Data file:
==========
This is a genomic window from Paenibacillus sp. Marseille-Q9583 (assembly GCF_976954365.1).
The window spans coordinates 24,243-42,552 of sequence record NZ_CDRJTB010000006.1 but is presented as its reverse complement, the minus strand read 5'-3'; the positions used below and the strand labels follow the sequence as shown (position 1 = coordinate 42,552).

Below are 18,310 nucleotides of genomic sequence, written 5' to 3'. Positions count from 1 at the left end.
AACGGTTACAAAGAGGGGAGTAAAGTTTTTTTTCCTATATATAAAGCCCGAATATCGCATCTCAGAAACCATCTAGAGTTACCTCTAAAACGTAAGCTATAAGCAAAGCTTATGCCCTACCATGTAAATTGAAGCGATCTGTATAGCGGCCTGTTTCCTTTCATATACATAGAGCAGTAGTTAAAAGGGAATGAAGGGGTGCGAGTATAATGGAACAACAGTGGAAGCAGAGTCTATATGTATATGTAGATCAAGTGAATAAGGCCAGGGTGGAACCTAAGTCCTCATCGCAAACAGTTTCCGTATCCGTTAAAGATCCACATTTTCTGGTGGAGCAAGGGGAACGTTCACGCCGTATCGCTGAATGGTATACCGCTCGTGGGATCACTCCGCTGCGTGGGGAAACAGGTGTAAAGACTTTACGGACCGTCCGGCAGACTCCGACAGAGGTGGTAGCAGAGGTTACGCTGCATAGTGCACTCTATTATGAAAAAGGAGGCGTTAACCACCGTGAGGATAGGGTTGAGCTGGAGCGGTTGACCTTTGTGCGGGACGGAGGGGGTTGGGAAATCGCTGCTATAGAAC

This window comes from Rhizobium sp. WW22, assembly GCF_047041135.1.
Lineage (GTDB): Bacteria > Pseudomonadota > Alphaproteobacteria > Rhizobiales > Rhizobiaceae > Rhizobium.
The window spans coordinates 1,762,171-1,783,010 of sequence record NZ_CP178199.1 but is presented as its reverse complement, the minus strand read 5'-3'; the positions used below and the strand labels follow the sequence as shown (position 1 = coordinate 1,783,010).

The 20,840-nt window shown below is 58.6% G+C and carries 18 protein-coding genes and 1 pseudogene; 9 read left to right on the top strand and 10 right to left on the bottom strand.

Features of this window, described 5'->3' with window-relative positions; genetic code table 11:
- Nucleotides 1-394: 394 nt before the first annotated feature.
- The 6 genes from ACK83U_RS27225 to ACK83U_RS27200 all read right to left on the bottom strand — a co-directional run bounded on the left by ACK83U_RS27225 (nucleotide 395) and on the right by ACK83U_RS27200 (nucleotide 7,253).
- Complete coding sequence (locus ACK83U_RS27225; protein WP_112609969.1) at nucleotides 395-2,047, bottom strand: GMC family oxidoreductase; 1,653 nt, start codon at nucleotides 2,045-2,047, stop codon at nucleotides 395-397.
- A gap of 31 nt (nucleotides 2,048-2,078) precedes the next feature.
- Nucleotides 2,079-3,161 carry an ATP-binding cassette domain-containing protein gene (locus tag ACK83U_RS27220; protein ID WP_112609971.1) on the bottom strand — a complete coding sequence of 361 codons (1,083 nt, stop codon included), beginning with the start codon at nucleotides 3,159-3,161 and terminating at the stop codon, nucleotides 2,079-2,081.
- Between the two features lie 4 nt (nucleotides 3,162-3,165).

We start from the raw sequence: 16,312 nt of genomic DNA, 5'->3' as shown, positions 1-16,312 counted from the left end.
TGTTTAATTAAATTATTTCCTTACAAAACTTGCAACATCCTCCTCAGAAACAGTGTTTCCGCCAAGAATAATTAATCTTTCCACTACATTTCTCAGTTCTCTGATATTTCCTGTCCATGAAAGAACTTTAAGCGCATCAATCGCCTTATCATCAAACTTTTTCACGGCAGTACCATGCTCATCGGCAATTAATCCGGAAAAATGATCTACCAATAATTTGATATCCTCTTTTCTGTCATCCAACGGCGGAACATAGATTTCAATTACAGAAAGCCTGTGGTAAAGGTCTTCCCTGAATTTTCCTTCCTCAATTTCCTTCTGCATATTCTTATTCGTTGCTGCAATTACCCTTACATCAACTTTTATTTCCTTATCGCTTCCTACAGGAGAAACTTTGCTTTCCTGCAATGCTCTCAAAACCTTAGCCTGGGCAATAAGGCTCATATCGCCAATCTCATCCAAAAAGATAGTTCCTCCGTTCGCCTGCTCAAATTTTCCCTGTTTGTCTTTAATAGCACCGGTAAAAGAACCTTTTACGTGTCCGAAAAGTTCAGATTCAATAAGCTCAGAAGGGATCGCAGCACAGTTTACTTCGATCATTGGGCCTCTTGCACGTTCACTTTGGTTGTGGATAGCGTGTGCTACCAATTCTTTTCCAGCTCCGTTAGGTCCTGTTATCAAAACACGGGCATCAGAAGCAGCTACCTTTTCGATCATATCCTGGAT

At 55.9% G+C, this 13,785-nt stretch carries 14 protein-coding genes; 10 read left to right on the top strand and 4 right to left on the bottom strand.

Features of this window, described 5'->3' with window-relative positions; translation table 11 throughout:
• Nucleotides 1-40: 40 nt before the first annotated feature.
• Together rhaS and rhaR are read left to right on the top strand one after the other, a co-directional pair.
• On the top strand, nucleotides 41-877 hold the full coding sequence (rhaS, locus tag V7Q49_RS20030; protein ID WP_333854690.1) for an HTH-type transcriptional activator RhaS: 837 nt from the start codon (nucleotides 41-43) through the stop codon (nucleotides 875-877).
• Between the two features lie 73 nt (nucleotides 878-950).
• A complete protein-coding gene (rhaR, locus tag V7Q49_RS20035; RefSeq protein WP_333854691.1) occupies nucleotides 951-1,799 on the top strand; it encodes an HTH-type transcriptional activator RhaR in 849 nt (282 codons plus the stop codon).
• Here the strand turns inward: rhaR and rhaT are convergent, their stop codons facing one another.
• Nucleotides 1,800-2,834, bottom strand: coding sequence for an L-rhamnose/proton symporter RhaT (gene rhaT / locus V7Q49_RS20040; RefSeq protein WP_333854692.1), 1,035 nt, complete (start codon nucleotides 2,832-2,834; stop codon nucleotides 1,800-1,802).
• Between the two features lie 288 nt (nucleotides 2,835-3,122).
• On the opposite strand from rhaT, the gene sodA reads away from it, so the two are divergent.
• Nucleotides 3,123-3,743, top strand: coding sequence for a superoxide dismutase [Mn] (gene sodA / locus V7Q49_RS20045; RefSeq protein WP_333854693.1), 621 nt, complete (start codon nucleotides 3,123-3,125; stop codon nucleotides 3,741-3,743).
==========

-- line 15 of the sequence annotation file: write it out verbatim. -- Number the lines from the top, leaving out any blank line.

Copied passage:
- Between the two features lie 4 nt (nucleotides 3,162-3,165).